I couldn't breathe. I'd been slammed against the counter on my station in garde manger, my back crushed against the cutting board while my sous chef pressed the edge of his clipboard against my throat. A vein bulged on his forehead and his eyes were wide with rage. My legs scrambled in a panic until I finally managed to kick his knee. I got up and ran like hell out the back door.
In my experience this kind of attack isn't typical of kitchens, but aggressive behaviour and mean-spirited pranks are. I once saw a chef dump a hot spoonful of peppercorns down the back of a cook's jacket. Another chef I knew would heat the ends of his tongs on the gas burners and pinch the cooks' forearms, screaming at them to hurry up. In France, a cook filed suit against Joël Robuchon's Michelin-starred restaurant empire, claiming he'd been forced to work 15-hour shifts with no meal breaks and that his head chef made him drink cooking water he over-salted. Another Michelin-starred chef, Yannick Alléno, is also being sued by his former staffers.
My particular experience happened at the first Toronto restaurant I worked at after moving from Austin. I barely knew anyone at the time, so my first friends were my chef and his cousin, the saucier. We'd all hang out every night after service, playing pool at this crappy sports bar in downtown Toronto's west end, the same bar where the knights from Medieval Times went after work. Everyone from the kitchen staff was there except the sous chef.
When I came home to tell my husband about it, he wanted me to call the police but I refused. The restaurant was my life and they were my only friends in this city.
He was a tightly wound guy who rarely drank and absolutely hated swearing. In our kitchen he played the hard-ass while Chef was everyone's best friend, asking that we all contribute ideas to the new menu, nurturing a collaborative spirit that made working there so exciting. The sous chef, however, wanted a silent kitchen where everyone lived in fear of his wrath. It should come as no surprise that we hated each other's guts.
One night, when Chef was away on vacation, the sous was running the show. Everything went wrong during service and the sous and I had a dustup over him taking my calamari pans—the only pans thin enough to heat up quickly and get a good sear on the calamari. When service finally ended, we cleaned up, and the sous chef waved me over.
"I need you to take apart that stove and scrub it until it shines," he said. It was midnight. I'd been working the stoves since 6 PM and had been in the kitchen since 2. This was my punishment for the calamari pan incident. I told him I wasn't going to do it and when Chef returns we'd explain the situation and he'd decide who was right. I then told him to go fuck himself and stormed away. That's when he came at me in a rage and rammed the edge of the clipboard against my throat.
My husband wanted me to call the police but I refused. The restaurant was my life and they were my only friends in this city. Despite the sous, it was a job I loved. I decided to talk to the owner, a woman. Attacking a 95-pound cook with the rest of the crew as witnesses? No way would she stand for that.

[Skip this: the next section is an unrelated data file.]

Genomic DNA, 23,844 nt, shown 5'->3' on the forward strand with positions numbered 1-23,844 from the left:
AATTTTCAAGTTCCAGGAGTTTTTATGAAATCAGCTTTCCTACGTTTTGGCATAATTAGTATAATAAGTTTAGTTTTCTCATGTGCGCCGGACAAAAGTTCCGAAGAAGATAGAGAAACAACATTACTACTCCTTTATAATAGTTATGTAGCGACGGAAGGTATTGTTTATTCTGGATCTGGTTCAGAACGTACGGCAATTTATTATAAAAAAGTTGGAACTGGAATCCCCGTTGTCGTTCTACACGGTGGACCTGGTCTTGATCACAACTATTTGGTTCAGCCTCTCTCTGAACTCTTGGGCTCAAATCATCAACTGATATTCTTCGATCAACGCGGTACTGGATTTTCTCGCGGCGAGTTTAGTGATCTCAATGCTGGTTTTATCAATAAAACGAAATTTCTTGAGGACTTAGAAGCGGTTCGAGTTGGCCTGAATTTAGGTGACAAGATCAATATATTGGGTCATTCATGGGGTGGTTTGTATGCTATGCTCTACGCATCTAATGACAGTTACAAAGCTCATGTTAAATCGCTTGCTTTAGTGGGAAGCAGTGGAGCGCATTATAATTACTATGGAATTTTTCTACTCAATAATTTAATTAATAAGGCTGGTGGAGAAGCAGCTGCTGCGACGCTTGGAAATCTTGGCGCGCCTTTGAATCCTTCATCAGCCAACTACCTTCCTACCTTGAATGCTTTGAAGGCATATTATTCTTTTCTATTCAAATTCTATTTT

I will always look back on that episode as the worst of my entire ten-year career. The attack? I'm fine, I survived, I don't have nightmares. Everything that happened after, that's what stays with me.
As I recounted the incident to her I started hyperventilating. She told me I was in the wrong, I had no right to talk back to my sous chef or disobey his orders, and that if I wanted to keep my job I should just suck it up. I went back to work with tears pouring down my face. When Chef came back a few days later he handed me a piece of paper, looking embarrassed as I read it. It was a document stating that I had to respect the sous chef's authority and do whatever he said. There was a spot for my signature at the bottom.
This guy threw me down and choked me. Two of Chef's cousins and the owner's nephew were in the kitchen that night. They all witnessed it. No one doubted he had attacked me in a blind rage, but they didn't care. According to them I was in the wrong.
I'd never felt so awful, so let down. So I quit. But my days with that restaurant weren't over; I would go on to work with the owner on her cooking show doing craft services before I left for good. I will always look back on that episode as the worst of my entire ten-year career. The attack? I'm fine, I survived, I don't have nightmares. Everything that happened after, that's what stays with me.
READ MORE: Sexual Harassment Made Me Quit Being a Chef
There is a tyrannical culture in kitchens. Not all of them—but it exists, and in restaurants like that one I worked in, it's accepted behaviour. But times are changing, and the world has become very connected. Hopefully that will mean kitchens, already brutal enough workplaces as it is, will become less threatening places to pursue a career.
So what happened to the people I worked with? Chef fell off the radar. The owner sold the restaurant and opened another. She had a show on the Food Network that lasted one season. As for the sous chef, he became a poultry inspector, spending his days approving factory farms. Surrounded by filth and despair, he landed right where he belonged.
Post-Script: This is completely unacceptable behaviour in a kitchen. As a line cook, you do what you're told and never talk back. I was young and acting like a brat, I loved my chef, and completely despised my sous chef. In my naiveté I thought I could brazenly tell him off and chef would agree with me that he'd been in the wrong. I was in the wrong. Of course what happened next makes the whole thing moot.